Futures for the S&P 500 and Dow Jones Industrial Average fell 0.9% on Thursday before the bell.
Shares in Europe and Asia fell sharply after the fall of US markets.
The German DAX fell 1.6% at noon, while the CAC 40 in Paris fell 1.7% and the British FTSE 100 fell 2.1%.
The Dow fell more than 1,100 points, or 3.6%, on Wednesday. The S&P 500 fell the most in almost two years, falling 4%, and the heavy-duty Nasdaq fell 4.7%.
The benchmark is now falling more than 18% from the high reached at the beginning of the year. This is very small of the 20% drop that is considered bear market.
“The market climate is extremely negative, as traders and investors are very concerned about the recession and the spike in inflation,” said Avatrade’s Naeem Aslam.
Rising interest rates, high inflation, the war in Ukraine and the slowdown in China’s economy have prompted investors to reconsider the prices they are willing to pay for a wide range of stocks, from high-tech companies to traditional automakers.
The last bear market happened just two years ago, but it would still be the first for those investors who started trading on their phones during the pandemic. For years, thanks in large part to the US Federal Reserve’s emergency actions, stocks often seemed to go in only one direction: upwards. Now, the well-known rally cry for a “dive market” after every market swing gives way to the fear that the dive will turn into a crater.
The Federal Reserve is trying to mitigate the impact of the highest inflation of the last four decades by raising interest rates. Many other central banks are on a similar path. However, the Bank of Japan has maintained its low interest rate policy and the gap between these benchmark interest rates of the world’s largest and third largest economies has pushed the value of the dollar against the Japanese yen.
Japan reported a trade deficit in April as its imports rose 28%. The change reflects rising energy costs amid the war in Ukraine and the weakening yen against the US dollar.
The Nikkei 225 in Tokyo lost 1.9% to 26,402.84 points and the Hang Seng in Hong Kong fell 2.5% to 20,120.60 points. In South Korea, Kospi fell 1.3% to 2,592.34 points, while Australia’s S & P / ASX 200 fell 1.7% to 7,064.50 points.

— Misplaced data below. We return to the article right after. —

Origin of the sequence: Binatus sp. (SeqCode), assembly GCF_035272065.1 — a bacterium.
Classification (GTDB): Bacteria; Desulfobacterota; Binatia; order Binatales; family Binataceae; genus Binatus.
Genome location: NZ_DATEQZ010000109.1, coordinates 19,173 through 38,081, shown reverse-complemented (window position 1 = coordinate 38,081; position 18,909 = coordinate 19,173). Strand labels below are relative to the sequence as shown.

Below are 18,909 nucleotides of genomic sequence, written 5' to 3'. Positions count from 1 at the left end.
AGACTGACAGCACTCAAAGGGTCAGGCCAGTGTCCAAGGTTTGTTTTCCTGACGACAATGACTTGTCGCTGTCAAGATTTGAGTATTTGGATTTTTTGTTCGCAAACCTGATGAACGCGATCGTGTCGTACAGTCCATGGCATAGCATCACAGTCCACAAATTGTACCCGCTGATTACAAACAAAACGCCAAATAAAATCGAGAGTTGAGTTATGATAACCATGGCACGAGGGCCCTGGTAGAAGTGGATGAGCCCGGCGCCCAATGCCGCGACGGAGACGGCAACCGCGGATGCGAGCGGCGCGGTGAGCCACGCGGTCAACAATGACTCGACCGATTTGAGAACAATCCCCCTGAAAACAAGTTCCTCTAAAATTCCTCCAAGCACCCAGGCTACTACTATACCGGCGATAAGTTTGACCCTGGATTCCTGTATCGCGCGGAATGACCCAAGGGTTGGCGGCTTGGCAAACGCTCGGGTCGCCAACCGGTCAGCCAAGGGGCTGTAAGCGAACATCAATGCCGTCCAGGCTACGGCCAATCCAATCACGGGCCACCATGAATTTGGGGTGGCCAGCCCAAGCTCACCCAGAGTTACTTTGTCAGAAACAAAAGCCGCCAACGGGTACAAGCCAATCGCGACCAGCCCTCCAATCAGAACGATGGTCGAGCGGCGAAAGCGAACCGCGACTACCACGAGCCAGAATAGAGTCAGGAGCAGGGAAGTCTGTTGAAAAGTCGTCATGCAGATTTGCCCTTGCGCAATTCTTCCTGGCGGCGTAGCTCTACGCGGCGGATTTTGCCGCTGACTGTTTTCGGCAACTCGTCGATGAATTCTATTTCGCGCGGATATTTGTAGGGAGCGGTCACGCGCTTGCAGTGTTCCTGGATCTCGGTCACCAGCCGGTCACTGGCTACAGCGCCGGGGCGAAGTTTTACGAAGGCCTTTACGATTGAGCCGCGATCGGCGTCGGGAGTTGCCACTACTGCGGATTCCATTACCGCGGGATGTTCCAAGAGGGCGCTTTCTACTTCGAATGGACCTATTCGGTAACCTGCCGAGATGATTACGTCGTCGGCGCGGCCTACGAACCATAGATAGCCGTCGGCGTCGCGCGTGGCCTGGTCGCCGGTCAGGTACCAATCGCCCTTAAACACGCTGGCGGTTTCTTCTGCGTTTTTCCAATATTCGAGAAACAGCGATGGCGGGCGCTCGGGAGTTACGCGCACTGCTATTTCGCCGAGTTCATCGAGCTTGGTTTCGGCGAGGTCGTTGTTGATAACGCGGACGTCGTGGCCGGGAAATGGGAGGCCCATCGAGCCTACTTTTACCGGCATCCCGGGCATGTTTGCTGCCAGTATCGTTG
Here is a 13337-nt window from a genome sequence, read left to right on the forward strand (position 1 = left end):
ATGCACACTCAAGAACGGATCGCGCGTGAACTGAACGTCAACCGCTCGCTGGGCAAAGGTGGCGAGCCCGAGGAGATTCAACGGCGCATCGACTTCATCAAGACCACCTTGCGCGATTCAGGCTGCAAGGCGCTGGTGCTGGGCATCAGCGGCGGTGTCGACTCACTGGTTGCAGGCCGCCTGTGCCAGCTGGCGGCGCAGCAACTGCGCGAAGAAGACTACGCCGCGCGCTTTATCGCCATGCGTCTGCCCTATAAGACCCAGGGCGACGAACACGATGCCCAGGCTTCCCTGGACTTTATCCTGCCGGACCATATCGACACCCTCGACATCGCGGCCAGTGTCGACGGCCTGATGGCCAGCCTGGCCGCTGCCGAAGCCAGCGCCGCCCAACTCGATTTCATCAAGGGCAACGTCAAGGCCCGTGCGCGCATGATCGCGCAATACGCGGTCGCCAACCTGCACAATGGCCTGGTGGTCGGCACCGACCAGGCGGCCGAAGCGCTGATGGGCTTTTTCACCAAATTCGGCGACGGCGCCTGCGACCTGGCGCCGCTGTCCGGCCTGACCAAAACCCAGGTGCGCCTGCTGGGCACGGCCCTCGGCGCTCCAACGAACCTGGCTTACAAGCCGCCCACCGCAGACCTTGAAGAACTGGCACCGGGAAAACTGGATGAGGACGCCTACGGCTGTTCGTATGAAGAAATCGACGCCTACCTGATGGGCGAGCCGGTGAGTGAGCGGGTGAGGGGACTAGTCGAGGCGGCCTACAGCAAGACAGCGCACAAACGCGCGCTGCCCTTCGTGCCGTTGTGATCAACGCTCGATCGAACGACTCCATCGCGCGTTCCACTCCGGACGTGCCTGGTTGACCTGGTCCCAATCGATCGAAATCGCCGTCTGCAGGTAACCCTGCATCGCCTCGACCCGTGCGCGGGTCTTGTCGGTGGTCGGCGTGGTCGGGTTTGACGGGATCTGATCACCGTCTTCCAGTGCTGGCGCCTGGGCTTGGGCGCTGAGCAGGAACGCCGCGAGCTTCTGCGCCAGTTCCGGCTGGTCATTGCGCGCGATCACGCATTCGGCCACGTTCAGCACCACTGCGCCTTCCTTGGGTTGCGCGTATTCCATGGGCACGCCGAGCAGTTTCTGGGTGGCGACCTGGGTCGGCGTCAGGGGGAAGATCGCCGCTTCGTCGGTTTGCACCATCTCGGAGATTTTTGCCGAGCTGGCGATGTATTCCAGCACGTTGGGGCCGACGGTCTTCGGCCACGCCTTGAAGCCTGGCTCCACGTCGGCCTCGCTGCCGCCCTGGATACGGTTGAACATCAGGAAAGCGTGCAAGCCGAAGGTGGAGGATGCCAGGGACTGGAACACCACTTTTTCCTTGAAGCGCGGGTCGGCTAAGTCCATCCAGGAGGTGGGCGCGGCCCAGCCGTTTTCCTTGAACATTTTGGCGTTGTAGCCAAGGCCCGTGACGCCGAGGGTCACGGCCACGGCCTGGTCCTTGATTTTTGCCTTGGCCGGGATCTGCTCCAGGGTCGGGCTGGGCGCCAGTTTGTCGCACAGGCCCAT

The Shanghai Composite Index reversed its previous losses, gaining 0.4% to 3,096.96 points.
On Wednesday, retailer Target lost a quarter of its value after reporting gains that were well below analysts’ forecasts. Inflation, especially for shipping costs, dragged its operating margin for the first quarter to 5.3%. Expect 8% or higher.
The company warned that the cost of transporting cargo this year would be $ 1 billion higher than it had estimated just three months ago.
The report comes a day after Walmart said its profits were affected by higher costs. The country’s largest retailer fell 6.8%, adding to its losses from Tuesday.
Target and Walmart provided anecdotal evidence that inflation was burdening consumers, saying they had stopped buying big tickets and switched from national brands to cheaper store names.
Weak reports have fueled concerns that persistently rising inflation is putting more pressure on a wide range of businesses and could further reduce their profits.
Other big retailers also suffered heavy losses.
The data is not completely consistent. On Tuesday, the market was excited by an encouraging report from the Ministry of Commerce that showed retail sales increased in April due to higher sales of cars, electronics and higher restaurant spending.
Investors are worried that the Fed could cause a recession if it raises interest rates too high or too fast. Concerns about global growth remain as Russia’s invasion of Ukraine puts even more pressure on oil and food prices, while lockdowns in China to reduce COVID-19 cases exacerbate supply chain problems.
In other trades, US benchmark crude oil fell $ 1.27 to $ 108.32 a barrel in electronic trading on the New York Mercantile Exchange. It fell to $ 2.81 on Wednesday at $ 109.59.
Crude Brent, the basis for international pricing, fell 71 cents to $ 108.40 a barrel.
The dollar fell to 127.92 Japanese yen from 128.20 yen late Wednesday. The euro strengthened to $ 1.0514 from $ 1.0464.
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